3. Dust it out, compressed air.
    4. Replace the thermal paste on your CPU. (Hardest out of them all, only do if you know what you are doing.)
    5. Lower the ambient temperature. Surprisingly, it does make a small difference.

    The more options you complete, the cooler. Simple.
    Definitely normal considering if its quite a few months old and is extensively, the heat does build up underneath the laptop.

    (Original post by electriic_ink)
    No it isn't. You really don't want temperatures above 70.
    "especially when your gaming"

    plus sensors don't exactly give the best readings on motherboards and can be off quite a bit, hence the 90


    Plus sgt advice is pretty good, though it's actually quite hard to change the thermal paste on a laptop, there are a few guides on-line and getting good branded paste can increase performance cos of the better heat dissipation.
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    (Original post by Iqbal007)
    Definitely normal considering if its quite a few months old and is extensively, the heat does build up underneath the laptop.



    "especially when your gaming"

    plus sensors don't exactly give the best readings on motherboards and can be off quite a bit, hence the 90
    Wow, you really don't know much.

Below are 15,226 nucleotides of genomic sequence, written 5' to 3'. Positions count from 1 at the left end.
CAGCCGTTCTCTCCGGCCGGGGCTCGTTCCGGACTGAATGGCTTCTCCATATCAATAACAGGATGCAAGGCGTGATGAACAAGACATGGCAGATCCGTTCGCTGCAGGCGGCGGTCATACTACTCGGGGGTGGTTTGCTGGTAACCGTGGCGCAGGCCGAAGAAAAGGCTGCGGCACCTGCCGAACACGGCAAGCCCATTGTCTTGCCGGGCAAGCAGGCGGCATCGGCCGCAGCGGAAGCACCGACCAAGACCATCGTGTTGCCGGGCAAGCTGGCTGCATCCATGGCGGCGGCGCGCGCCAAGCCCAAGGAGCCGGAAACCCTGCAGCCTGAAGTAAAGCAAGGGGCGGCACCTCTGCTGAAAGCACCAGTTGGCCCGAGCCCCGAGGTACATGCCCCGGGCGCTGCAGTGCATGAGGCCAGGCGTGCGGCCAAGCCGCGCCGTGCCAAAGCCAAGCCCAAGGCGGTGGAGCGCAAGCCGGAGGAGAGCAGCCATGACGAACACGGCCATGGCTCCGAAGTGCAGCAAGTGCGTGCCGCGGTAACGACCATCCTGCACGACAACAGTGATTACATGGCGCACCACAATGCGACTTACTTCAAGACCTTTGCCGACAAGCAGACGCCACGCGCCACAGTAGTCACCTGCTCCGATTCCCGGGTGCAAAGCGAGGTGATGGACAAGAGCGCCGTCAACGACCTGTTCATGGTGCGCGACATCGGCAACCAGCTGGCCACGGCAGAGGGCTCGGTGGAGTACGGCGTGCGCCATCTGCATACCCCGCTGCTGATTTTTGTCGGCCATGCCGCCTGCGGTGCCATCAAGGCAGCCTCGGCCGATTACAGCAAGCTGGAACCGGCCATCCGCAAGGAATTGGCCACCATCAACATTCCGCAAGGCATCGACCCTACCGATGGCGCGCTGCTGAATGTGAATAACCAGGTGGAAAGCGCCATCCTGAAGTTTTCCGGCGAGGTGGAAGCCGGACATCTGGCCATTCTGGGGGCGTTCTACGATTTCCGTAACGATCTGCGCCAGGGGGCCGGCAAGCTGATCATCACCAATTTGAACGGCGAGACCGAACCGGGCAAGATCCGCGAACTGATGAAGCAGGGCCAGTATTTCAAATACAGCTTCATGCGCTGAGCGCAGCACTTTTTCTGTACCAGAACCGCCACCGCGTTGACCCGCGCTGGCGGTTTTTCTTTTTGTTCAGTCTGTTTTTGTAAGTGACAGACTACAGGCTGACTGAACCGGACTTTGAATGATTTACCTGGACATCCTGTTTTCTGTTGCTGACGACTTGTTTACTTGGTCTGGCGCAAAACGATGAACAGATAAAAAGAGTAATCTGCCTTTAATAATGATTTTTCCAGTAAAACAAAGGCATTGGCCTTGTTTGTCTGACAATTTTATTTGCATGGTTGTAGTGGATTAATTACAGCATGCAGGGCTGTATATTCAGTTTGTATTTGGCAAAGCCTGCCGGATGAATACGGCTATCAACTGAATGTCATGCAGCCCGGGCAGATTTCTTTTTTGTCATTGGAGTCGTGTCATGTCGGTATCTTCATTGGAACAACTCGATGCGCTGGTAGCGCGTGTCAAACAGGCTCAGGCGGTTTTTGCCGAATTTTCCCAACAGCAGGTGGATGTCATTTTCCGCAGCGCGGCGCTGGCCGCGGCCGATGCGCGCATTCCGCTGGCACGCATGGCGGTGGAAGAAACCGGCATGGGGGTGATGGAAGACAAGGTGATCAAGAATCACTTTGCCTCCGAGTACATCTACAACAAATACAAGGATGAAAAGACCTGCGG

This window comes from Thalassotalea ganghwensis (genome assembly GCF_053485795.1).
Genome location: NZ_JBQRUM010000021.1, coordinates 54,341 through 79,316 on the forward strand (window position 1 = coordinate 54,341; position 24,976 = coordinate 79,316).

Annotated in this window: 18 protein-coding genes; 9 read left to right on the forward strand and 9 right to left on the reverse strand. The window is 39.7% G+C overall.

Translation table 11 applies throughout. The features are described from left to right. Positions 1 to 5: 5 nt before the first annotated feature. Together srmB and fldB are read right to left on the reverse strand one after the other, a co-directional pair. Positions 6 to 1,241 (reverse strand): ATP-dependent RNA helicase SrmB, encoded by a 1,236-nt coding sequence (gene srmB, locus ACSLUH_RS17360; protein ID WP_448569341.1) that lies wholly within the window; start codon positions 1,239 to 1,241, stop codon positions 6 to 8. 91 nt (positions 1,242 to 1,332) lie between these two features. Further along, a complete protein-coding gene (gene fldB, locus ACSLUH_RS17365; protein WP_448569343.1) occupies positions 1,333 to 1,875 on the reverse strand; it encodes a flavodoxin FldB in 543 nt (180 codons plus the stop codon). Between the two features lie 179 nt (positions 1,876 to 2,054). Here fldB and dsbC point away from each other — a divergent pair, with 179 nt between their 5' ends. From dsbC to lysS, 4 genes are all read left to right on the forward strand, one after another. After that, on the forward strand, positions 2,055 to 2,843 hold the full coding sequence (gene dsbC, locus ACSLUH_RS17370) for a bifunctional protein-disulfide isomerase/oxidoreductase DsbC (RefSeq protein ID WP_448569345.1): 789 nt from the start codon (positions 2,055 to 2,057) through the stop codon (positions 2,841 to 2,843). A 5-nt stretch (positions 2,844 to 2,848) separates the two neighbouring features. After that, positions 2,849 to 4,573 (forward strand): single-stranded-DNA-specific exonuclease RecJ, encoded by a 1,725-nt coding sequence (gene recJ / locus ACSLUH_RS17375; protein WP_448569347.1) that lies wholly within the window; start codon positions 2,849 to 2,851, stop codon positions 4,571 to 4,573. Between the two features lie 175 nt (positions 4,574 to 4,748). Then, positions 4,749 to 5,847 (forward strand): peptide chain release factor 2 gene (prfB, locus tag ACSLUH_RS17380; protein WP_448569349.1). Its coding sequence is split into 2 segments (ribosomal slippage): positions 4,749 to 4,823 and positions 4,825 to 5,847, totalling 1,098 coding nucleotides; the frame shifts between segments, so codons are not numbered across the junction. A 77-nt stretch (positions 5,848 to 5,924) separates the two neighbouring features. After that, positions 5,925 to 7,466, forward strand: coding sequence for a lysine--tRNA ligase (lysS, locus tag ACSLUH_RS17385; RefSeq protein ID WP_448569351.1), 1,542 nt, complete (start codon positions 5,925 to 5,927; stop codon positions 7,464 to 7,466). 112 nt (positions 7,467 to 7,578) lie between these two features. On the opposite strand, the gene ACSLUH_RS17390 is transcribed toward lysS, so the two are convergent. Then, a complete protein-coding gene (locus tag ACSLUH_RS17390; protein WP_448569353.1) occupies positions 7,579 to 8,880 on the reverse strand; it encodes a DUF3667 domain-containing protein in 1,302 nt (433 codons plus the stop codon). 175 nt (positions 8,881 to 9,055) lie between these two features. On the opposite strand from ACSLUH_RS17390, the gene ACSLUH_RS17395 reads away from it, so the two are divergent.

CPU's temperature readings are almost ALWAYS correct to a WORST case scenario of +/- 5 degrees centigrade. And they are much, much more accurate at higher temperatures, even more so at blistering temperatures of 90C. It is the way they are designed.

    Quite a lot of CPU's start throttling around at 90C. If you think these temperatures are acceptable, you must get your head checked. Even if you don't burn out your system, it will shorten its lifespan by a VERY long way.
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    (Original post by Sgt.Incontro)
    Wow, you really don't know much.

    CPU's temperature readings are almost ALWAYS correct to a WORST case scenario of +/- 5 degrees centigrade. And they are much, much more accurate at higher temperatures, even more so at blistering temperatures of 90C. It is the way they are designed.

    Quite a lot of CPU's start throttling around at 90C. If you think these temperatures are acceptable, you must get your head checked. Even if you don't burn out your system, it will shorten its lifespan by a VERY long way.
    There not always almost correct, I recall the sensors can be off as much 10 degrees in some cases....and thats on desktops which usually come with the better motherboards, so expect laptops to slightly worse.

    Plus having a laptop on a table,etc does increase temperatures especially over a pro-longed amount of time because quite a bit of the heat isn't really being ventilated properly.

    Most laptop systems have higher cut off points around 100 degree, so under would allow it to continue operating......it's not ideal, but a laptop would reach the top temp under a short time if it's already going at that eventually in poor ventilated place.